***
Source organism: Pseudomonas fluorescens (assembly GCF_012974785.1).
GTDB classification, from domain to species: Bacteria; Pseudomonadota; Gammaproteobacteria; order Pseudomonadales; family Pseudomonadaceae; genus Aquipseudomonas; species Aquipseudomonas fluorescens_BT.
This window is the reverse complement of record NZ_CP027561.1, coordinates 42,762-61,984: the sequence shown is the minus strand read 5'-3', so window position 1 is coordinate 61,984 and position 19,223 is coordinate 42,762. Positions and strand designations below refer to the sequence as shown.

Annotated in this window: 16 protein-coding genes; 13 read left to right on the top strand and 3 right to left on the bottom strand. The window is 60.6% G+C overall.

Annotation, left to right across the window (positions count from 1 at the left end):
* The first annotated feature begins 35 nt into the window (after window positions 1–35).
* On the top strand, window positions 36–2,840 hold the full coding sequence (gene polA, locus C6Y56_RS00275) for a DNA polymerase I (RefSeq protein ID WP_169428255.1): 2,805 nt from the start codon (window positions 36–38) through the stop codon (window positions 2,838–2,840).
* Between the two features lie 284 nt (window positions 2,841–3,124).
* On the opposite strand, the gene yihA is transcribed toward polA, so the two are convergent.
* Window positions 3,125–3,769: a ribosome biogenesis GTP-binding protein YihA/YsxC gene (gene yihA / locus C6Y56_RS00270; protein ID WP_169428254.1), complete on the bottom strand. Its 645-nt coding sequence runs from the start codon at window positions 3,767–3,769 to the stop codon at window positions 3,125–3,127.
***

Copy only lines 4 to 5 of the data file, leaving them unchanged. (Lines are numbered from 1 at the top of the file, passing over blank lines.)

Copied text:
Annotated in this window: 16 protein-coding genes; 13 read left to right on the top strand and 3 right to left on the bottom strand. The window is 60.6% G+C overall.

Annotation, left to right across the window (positions count from 1 at the left end):